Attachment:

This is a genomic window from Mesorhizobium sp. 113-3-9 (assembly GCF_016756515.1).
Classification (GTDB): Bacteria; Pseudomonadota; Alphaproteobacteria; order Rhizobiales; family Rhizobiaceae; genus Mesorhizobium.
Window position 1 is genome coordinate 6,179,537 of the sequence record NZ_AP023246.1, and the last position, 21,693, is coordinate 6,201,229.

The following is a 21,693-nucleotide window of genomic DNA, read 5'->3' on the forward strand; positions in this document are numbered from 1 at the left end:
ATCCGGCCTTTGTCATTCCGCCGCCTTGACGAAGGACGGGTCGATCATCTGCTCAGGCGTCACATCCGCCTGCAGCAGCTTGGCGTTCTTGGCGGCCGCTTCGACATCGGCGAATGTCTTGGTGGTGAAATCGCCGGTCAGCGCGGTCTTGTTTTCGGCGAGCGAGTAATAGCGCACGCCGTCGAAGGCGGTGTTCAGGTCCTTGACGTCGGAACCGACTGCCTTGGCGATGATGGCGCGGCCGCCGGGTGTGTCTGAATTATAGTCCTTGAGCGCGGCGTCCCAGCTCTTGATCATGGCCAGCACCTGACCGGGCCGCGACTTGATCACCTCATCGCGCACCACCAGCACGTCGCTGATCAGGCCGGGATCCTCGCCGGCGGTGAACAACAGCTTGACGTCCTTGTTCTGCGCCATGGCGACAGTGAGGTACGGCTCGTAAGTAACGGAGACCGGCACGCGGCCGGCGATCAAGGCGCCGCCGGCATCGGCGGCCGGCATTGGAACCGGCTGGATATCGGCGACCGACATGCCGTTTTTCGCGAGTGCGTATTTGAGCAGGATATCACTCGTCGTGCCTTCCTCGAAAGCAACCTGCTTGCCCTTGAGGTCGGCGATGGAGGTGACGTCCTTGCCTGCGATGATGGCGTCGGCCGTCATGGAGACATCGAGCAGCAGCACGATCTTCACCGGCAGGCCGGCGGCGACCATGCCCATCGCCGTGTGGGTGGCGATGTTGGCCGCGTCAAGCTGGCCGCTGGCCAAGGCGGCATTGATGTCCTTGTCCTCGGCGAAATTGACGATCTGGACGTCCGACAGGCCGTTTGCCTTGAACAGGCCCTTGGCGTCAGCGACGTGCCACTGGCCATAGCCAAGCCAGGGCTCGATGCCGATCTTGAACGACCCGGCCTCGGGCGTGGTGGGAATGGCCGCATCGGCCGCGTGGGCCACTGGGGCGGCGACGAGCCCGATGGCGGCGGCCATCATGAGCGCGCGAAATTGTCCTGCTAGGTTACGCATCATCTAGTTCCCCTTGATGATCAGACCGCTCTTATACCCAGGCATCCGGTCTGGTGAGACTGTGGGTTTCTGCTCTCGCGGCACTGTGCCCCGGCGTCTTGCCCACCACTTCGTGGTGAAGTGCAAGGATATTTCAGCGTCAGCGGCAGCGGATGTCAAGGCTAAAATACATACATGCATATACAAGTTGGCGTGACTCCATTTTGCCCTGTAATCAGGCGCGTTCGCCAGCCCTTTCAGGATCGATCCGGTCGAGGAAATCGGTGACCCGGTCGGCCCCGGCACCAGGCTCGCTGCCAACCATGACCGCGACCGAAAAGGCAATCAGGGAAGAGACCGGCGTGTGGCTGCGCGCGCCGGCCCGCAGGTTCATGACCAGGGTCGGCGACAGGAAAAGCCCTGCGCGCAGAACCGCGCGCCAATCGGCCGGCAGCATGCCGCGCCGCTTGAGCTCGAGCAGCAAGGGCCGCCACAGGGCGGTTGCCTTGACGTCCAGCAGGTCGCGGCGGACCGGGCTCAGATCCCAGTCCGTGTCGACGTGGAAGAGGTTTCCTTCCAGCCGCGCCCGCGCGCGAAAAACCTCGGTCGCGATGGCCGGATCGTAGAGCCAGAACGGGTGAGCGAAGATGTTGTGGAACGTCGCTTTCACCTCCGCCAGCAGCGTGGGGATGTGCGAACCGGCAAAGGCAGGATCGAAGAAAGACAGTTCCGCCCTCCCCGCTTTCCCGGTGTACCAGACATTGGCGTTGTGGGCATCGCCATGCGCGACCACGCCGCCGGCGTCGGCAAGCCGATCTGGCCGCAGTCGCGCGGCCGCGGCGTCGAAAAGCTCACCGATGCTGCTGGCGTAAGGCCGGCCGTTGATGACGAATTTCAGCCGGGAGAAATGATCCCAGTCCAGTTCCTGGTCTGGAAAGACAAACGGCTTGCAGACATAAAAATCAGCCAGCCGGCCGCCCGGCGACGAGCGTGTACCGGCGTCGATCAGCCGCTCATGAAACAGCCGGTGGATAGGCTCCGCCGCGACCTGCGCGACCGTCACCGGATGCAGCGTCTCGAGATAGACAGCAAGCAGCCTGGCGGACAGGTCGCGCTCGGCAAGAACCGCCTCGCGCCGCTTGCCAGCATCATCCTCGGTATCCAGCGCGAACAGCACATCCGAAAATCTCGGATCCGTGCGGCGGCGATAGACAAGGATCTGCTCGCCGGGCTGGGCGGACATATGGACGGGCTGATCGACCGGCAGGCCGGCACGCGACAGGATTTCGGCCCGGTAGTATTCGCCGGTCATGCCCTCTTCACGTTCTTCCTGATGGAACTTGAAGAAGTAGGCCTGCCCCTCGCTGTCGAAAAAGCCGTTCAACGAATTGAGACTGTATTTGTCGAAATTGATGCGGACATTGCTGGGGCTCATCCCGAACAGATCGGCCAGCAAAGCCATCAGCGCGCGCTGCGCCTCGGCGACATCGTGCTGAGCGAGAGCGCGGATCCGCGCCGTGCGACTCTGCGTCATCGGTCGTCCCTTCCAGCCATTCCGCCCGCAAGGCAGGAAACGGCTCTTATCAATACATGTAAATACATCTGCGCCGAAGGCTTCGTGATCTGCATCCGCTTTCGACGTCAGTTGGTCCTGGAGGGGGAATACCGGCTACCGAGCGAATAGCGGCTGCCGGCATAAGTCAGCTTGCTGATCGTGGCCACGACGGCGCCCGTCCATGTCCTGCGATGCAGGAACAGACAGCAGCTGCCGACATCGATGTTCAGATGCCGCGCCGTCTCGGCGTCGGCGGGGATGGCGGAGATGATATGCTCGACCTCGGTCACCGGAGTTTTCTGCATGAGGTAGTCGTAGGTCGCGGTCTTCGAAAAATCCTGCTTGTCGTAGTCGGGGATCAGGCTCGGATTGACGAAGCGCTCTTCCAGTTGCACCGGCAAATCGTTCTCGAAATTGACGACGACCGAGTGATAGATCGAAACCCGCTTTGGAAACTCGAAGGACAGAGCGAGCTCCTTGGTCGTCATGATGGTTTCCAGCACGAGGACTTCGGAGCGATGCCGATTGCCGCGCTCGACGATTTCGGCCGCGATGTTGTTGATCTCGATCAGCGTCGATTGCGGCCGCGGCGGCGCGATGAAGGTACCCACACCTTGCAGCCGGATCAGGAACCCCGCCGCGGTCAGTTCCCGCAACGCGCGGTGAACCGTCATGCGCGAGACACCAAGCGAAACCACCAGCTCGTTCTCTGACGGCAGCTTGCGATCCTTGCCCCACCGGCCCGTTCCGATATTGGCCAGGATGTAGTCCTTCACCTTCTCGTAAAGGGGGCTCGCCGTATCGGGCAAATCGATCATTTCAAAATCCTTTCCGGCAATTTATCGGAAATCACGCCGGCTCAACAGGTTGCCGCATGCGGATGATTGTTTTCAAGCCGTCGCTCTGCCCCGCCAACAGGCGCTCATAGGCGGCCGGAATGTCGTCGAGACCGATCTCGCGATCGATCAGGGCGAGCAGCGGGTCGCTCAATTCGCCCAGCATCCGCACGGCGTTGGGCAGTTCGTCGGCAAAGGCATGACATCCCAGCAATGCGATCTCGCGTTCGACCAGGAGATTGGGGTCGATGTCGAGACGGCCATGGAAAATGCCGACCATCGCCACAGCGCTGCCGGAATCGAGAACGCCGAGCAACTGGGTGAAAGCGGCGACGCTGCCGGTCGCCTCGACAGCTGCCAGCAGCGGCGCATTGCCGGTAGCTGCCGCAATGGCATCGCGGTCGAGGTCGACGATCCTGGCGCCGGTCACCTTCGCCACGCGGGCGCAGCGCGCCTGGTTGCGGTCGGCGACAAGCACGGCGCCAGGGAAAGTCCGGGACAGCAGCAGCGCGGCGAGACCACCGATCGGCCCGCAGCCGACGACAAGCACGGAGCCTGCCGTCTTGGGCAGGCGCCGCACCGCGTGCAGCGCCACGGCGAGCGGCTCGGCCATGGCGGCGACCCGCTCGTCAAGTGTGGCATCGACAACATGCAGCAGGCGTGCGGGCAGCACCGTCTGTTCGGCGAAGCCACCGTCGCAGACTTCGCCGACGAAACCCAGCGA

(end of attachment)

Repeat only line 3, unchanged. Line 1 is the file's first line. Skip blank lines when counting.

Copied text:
Window position 1 is genome coordinate 6,179,537 of the sequence record NZ_AP023246.1, and the last position, 21,693, is coordinate 6,201,229.